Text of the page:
Wondering where you put your keys?
Our lives are busier than ever, and it’s no wonder our brains have trouble keeping up. Ever walked into a room and not remember why you went there? How about leaving a supermarket just to realize that you’ve forgotten to purchase the one thing you needed? Scrambling to remember an acquaintance’s name? Forgetting someone’s birthday?
If you have experienced one or more of those, you are not alone. A study commissioned by Post-It (yes, the brand behind the ubiquitous yellow sticky notes!) found that an average person forgets four things each day. Juggling work responsibilities, family needs, financial worries, and health can compound these lapses and make us feel like we are losing our minds.
Can you do something about that?
Optimize your nutrition
When it comes to nutrition, it’s hard to tell recent hype from tried-and-true recommendations. One day fats are bad for you, the next they are the miracle cure for everything. Here are two suggestions sound enough to withstand evidence-based studies.
- Eat less processed sugar. Studies have shown that sugar can impair short-term memory. Cutting out all sugar with dietary reboots like Whole30 or Paleo can be effective, although for a beginner the changes that are required can feel quite extreme. If you are looking for a less aggressive method, begin by building the habit of reading product labels to become aware of added sugars in everyday foods. Eliminating soda from your diet can go a long way (replace it with plain water, infuse water with herbs and fruit for an added flavor, or try herbal tea). Reach for fruit or honey instead of regular sugar. Replace sugar-loaded desserts with healthier options (Greek yogurt with nuts, dried fruit, and honey drizzle; a square of dark chocolate; or baked fruit).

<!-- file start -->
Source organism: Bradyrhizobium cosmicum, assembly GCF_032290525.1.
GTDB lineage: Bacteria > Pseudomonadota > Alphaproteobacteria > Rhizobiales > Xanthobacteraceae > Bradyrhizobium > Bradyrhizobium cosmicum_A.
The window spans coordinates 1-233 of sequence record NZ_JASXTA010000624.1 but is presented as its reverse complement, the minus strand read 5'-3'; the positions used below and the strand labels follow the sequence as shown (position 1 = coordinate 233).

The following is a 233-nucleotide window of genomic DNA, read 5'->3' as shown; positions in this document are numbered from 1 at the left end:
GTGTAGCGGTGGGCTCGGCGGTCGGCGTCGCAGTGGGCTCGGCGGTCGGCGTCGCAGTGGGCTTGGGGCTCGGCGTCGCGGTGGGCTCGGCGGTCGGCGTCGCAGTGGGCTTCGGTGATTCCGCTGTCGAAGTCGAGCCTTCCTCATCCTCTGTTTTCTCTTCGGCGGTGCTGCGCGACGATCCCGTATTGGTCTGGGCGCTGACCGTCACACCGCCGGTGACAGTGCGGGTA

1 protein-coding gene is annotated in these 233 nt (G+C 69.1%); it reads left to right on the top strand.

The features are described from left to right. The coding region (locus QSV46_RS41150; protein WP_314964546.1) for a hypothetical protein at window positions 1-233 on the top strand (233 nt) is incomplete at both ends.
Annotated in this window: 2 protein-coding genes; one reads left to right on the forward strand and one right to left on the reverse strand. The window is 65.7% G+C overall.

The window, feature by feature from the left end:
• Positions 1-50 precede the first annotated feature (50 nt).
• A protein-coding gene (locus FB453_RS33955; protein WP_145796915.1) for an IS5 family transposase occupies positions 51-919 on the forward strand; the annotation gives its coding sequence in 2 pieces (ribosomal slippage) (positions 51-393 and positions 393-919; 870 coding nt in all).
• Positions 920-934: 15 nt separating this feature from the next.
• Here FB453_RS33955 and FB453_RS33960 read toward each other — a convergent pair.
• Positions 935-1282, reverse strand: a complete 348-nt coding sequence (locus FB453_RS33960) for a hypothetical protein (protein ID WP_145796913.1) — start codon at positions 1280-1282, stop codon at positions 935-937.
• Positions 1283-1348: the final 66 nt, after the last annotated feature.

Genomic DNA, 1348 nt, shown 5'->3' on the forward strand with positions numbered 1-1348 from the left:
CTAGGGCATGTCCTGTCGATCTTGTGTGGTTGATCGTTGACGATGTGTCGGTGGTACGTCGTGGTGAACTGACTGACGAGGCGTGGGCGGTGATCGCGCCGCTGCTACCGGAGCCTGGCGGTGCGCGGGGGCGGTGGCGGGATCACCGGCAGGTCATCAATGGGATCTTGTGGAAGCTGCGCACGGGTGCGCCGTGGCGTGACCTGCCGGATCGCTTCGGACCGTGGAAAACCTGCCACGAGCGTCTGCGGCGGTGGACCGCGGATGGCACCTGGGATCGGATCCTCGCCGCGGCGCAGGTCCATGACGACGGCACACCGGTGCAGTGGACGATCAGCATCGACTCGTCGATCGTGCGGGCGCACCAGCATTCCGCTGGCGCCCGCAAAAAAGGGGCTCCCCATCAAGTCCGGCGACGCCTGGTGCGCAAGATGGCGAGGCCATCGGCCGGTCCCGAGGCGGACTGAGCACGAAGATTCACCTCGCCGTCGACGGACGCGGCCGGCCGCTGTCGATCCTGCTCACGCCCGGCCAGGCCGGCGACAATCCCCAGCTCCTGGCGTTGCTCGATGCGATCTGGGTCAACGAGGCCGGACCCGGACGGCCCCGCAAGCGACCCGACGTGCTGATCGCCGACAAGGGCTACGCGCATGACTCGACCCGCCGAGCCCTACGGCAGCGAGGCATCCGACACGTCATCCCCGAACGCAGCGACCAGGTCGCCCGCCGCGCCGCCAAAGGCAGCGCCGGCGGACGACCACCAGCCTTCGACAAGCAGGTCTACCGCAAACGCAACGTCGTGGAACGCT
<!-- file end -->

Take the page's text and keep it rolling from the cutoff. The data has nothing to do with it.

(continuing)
- Eat more whole foods. Mediterranean diet, which includes a balance of vegetables, fruit, whole grains, legumes, healthy fats like olive oil, and small amounts of meat and fish, has been scientifically shown to have a positive effect on the cognitive function and memory.
Among the many benefits of regular exercise (better mood, stronger body) is its positive effect on brain health and memory. Exercise facilitates neuroplasticity (or the way that the brain forms neuron connections to send signals through your brain), which allows you to learn new things. It also improves your memory through the release of special hormones called “growth factors”. Different types of physical activity can get you in the right zone, from aerobics to resistance training, walking, swimming, and much more.
Get plenty of rest
Sleep is essential to healthy brain function and memory. Aim for at least 7 hours of sleep every night. Consider supplementing that with an afternoon nap – a study found that adults who took a one-hour long nap performed better on cognitive tests than those who didn’t nap at all.
Beyond restful sleep, look for ways to add relaxation to your days. Studies have shown that meditation and listening to music could have a beneficial effect on memory. Other activities that put you into a state of flow (gardening, washing dishes, taking a walk outside) can help your body process the stress of daily life and minimize the damage it can do to your brain.
Boost your memory, the natural way!
There are many delicious, fun, and relaxing ways to boost your memory. From optimizing your diet, to getting some exercise and good rest, you can ensure that your brain gets what it needs to be in optimal condition – regardless of your age.
One final note. There is a difference between normal forgetfulness and symptoms of neurodegenerative disease. Misplacing things from time to time, forgetting which day of the week it is (just to remember it later), or blanking out on someone’s name may be perfectly normal. On the other hand, misplacing things often and being unable to find them, confusion about where you are or what time of year it is, or profound changes to personality or mood could be an indication of a more serious problem. Talk to your doctor if you are concerned. And, if you are worried about Alzheimer’s, visit Alzheimer’s Universe which has helpful educational videos and blog posts.
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